How IAP Desktop protects TCP tunnels

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In the last post, we looked at the risks of local port forwarding and how it’s difficult to prevent malicious users from connecting to other user’s TCP tunnels in a multi-user environment.

Before version 2.7, the TCP tunnels created by IAP Desktop were as prone to being hijacked by other users as tunnels created by SSH or gcloud compute start-iap-tunnel. But as of version 2.7, attempting to connect to any of IAP Desktop’s tunnels by using mstsc or any other program fails and causes a warning to be emitted to IAP Desktop’s log file:

Warning: 0 : Connection from rejected by policy

Tracing connections to processes

When you connect to a remote desktop in IAP Desktop, the app creates an IAP TCP tunnel in the background. The tunnel is necessary because the Microsoft RDP ActiveX control requires an IP address and port to connect to. In an ideal world, the control would accept an IStream interface (or something similar) so that the hosting application could manage the connection – but that is not the case.

Like SSH and gcloud, IAP Desktop binds the port used for the TCP tunnel to so that only local clients – or more precisely, only processes from the local machine – can connect. But restricting access to local processes is still too generous – the only process that should be allowed to connect to IAP Desktop’s ports is the IAP Desktop process itself. And not just any IAP Desktop process for that matter, but the exact same process that hosts the port!

As it turns out, finding out which process owns a port is not a secret: We can query this information from the Windows kernel by using the GetTcpTable2 function – no elevation required. The function returns the list of open TCP connections and contains the following data for each connection:

  • State
  • Local IP address and port
  • Remote IP address and port
  • Owning process ID

Relay policies

Before IAP Desktop accepts a connection to one of its TCP tunnels, it checks the client against what it calls the SameProcessRelayPolicy. This policy takes the remote port of the connection, calls GetTcpTable2 and then finds the entry that tracks the outgoing connection for this port.

Note that for TCP connections from to, the table actually contains two entries – one tracking the outgoing connection and one tracking the incoming connection. The outgoing connection is tagged with the client’s process ID while the incoming connection is tagged with the server’s process ID.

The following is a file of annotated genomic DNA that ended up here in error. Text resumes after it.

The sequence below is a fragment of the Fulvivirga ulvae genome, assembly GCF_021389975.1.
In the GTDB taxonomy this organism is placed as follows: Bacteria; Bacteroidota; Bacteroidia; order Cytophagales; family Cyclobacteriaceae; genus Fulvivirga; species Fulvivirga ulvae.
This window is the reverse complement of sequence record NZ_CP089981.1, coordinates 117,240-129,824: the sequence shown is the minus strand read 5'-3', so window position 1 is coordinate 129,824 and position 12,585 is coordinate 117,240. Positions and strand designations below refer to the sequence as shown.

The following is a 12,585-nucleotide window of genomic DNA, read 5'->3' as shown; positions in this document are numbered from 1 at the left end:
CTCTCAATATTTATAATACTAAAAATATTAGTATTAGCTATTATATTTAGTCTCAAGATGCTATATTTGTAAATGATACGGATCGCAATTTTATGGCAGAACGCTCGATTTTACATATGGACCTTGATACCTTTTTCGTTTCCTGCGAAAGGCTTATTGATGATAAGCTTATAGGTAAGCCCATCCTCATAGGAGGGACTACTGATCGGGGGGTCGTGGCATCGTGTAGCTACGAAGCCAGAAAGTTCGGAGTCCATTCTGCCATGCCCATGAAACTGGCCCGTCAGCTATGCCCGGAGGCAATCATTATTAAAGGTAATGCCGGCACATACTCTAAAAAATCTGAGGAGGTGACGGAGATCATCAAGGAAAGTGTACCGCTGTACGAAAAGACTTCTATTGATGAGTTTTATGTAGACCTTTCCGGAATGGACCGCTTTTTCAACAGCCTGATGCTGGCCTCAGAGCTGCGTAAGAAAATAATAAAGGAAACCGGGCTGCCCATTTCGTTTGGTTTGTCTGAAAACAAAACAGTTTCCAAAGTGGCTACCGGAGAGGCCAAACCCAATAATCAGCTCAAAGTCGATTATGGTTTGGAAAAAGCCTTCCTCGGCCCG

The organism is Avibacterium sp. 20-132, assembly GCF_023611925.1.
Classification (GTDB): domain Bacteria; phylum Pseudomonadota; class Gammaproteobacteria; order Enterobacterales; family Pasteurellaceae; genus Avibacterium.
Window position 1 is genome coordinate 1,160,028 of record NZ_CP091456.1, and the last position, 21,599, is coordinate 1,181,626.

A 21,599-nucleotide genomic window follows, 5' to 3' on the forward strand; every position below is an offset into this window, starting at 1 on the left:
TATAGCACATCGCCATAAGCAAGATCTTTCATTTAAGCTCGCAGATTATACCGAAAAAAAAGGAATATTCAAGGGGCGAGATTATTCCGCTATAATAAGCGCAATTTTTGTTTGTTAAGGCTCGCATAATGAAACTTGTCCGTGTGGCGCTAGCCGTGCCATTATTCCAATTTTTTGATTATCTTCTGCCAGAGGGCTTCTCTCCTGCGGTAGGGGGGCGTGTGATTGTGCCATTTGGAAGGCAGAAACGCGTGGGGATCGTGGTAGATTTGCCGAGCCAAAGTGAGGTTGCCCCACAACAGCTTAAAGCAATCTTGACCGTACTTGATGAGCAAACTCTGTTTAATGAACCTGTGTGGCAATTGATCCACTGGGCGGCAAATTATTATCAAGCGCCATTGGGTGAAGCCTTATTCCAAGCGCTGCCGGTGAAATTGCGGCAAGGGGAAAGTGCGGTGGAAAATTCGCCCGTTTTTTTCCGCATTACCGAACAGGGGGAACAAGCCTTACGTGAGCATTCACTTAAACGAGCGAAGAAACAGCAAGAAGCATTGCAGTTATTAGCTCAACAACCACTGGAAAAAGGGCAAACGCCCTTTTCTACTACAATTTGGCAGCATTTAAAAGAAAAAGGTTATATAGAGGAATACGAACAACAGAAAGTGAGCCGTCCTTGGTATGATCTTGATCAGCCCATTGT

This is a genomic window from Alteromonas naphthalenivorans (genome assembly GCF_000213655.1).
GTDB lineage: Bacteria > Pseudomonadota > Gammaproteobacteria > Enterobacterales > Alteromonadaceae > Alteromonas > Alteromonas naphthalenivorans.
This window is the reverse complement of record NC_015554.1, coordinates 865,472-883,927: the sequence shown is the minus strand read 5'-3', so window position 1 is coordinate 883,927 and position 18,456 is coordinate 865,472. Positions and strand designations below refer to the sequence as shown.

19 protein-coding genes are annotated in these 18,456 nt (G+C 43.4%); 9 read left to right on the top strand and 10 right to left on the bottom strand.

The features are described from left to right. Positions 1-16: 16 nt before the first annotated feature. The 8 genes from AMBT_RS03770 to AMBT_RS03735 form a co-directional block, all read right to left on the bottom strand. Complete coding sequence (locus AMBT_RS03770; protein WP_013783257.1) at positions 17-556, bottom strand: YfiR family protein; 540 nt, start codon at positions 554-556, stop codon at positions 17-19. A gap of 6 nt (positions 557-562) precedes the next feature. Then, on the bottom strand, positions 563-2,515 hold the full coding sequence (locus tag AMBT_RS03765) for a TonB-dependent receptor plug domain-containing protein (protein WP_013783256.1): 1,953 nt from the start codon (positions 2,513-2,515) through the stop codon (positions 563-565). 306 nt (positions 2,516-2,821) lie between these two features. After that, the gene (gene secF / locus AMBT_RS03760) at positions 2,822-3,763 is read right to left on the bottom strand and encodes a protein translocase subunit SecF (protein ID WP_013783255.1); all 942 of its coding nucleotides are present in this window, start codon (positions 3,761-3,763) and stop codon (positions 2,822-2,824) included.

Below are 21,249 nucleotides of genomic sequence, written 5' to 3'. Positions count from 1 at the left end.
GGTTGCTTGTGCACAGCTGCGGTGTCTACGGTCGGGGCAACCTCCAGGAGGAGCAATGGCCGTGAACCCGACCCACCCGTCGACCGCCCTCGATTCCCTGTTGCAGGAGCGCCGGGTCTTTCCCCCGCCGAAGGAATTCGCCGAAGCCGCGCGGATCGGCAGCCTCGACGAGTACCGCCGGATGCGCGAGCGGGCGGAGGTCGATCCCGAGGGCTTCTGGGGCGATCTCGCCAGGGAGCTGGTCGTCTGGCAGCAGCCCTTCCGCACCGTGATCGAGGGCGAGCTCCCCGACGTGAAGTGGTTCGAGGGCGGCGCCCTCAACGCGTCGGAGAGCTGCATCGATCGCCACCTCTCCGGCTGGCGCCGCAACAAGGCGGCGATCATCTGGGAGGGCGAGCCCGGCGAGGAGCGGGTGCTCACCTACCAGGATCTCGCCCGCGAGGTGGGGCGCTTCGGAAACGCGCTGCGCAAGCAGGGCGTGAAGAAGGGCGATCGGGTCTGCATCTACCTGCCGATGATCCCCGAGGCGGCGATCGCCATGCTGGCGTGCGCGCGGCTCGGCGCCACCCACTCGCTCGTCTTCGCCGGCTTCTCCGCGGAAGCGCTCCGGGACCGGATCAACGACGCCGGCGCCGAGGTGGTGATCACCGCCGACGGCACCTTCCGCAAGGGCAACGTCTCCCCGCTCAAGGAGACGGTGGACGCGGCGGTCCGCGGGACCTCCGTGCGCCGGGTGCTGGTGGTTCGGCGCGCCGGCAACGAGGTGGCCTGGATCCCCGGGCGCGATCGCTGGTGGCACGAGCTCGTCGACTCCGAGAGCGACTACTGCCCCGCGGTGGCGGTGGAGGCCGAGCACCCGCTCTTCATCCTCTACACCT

Once we have the right table entry, the admission check is as simple as comparing the client’s process ID with the current process ID:

public bool IsClientAllowed(IPEndPoint remote)
  // NB. For connections from localhost, there are two
  // entries in the table - one tracking the outgoing
  // connection and one tracking the incoming connection.
  // To find out the client process id, we need to find
  // the entry for the outgoing connection.
  var tcpTableEntry = TcpTable.GetTcpTable2()
      .Where(e => e.LocalEndpoint.Equals(remote));
  // Only permit access if the originating process is
  // the current process.
  return remote.Address.Equals(IPAddress.Loopback) &&
      tcpTableEntry.Any() &&
      tcpTableEntry.First().ProcessId == Process.GetCurrentProcess().Id;

If the check fails, the client is considered unauthorized and IAP Desktop resets the connection by closing the socket. In the case of mstsc, this causes the connection error:

Connection failure

If the check succeeds, IAP Desktop will start relaying incoming data to the TCP tunnel and vice versa.

Note that the code snippet above uses a helper class TcpTable which abstracts the gory details of P/Invoke’ing GetTcpTable2. You can find the source code for this class in the IAP Desktop GitHub repository.

Any opinions expressed on this blog are Johannes' own. Refer to the respective vendor’s product documentation for authoritative information.
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